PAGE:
Why choose Zanzibar?
A lot of people talk about the magic of Africa and how it really is unlike any other place. It’s true. There is something addictive about it and the nature is obviously unbelievable. I was lucky, growing up, my parents loved to travel and took my younger brother and I around the world when budgets would allow. When I was 14 they took us on an amazing trip to Namibia, Zimbabwe and South Africa, spending days driving along dirt tracks in a beaten up Land Rover Defender, seeing the most incredible things. Ever since then I’ve wanted to go back, especially with my boyfriend, to show him how incredible Africa is.
Zanzibar is just off the coast of Tanzania, not far from Kenya. People often describe Sri Lanka as ‘India Lite’, well Zanzibar is a bit like ‘Africa lite’; it has some of the best parts of Africa minus the big game and huge bugs (it is still pretty buggy though, be warned!). The heat, which in January was around 35 degrees, is more bearable too – on Zanzibar you are never far from the coast so there is a constant breeze.
Where to stay
Zanzibar is typically a fly-and-flop sort of place, post-safari over in Kenya. It does have quite a few hotels in the middle of nowhere, with no towns nearby to walk to or things to do. This is something you’ll either like or loathe.
Choosing to stay on the main island, Unguja, we didn’t want to feel trapped on a resort so mixed it up with hotels that were close to Stone Town, the capital, or places we could do day trips, such as Jozani (monkey) Forest or spice tours, or with a beach so you could walk down to the local villages. I found most of our hotels on i-escape, my favourite website for boutique hotels.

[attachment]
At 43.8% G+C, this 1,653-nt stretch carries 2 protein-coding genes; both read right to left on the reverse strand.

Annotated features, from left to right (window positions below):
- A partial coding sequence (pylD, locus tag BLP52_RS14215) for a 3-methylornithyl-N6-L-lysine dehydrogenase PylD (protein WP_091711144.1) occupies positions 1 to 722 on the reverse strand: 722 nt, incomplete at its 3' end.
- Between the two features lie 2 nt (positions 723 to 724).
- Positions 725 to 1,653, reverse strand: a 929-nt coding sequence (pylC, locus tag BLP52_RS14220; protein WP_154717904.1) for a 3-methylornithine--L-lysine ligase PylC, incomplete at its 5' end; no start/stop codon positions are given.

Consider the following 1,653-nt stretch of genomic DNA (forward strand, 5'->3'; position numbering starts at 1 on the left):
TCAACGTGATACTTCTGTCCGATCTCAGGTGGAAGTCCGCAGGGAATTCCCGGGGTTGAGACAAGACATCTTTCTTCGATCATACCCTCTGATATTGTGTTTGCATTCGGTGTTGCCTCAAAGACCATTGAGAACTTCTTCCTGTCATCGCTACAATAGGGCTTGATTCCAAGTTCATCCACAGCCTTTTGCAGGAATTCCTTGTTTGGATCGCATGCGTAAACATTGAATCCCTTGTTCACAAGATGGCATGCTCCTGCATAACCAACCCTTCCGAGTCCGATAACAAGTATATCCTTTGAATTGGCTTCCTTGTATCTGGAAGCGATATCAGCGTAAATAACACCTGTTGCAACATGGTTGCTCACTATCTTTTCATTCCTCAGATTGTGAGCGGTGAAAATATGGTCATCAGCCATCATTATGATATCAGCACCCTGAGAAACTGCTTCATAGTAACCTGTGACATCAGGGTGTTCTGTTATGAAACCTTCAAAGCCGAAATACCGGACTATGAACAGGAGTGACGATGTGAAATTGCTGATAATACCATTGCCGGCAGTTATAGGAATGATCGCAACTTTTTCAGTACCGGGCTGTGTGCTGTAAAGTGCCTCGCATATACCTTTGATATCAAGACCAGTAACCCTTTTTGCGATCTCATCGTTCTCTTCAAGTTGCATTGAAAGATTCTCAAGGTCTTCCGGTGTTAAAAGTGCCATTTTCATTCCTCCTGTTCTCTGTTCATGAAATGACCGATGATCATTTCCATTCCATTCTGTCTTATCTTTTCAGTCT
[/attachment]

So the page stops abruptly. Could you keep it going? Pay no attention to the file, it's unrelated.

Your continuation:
We arrived at the tiny and very basic airport to find out our luggage had been left in Muscat (thankfully, it turned up the next day) and after standing in the long and hot visa queue we piled into an air conditioned taxi for the journey north to Matemwe Lodge, our first hotel and a bit of a blow-the-budget stay for the first four nights.
The 90-minute journey took us inland through lush jungle, past villages and locals cycling home after a day at work (the island is so flat many people cycle everywhere). Along the road side were lots of half-completed buildings, as the taxi driver explained that the Zanzibari people like to build their houses themselves, bit by bit.
On the road entering Matemwe village, the horizon of tall palm trees turned into a huge expanse of white sand and azure blue sea.
We were staying in one of the bungalows right on the beach, overlooking the natural reef.
Photos: Matemwe Lodge
The private beach was a real highlight. It’s absolutely stunning, possibly one of the most beautiful beaches I’ve ever seen, and so quiet. We took a guided walk out to the reef to explore the area. The sea was crystal clear and warm but there were a lot of sea urchins so you had to watch where you step.
It was unseasonably windy so our planned snorkelling trip on one of the traditional boats was cancelled. Instead we just spent four days lazing about and recharging after Christmas and a bit of a tough end to 2016.
The gardens (flame tree):
Despite only a few rooms/bungalows, the set up is all-inclusive so you have the convenience of not having to worry about meals/drinks (apart from some premium spirits). The food was superb and what I loved – being a chilli addict – is that there was always a lovely side dish of freshly crushed, salty spices (see below).
Every day we ate something different – the chef and his team took inspiration from the island’s mixed heritage, from Arab to Portuguese style dishes. One of my highlights were these incredible samosas, served with a pickled vegetable salad and washed down with a glass of their excellent South African (house) rose.
Another night we had a barbecue with the most tender lobster I’ve ever tasted.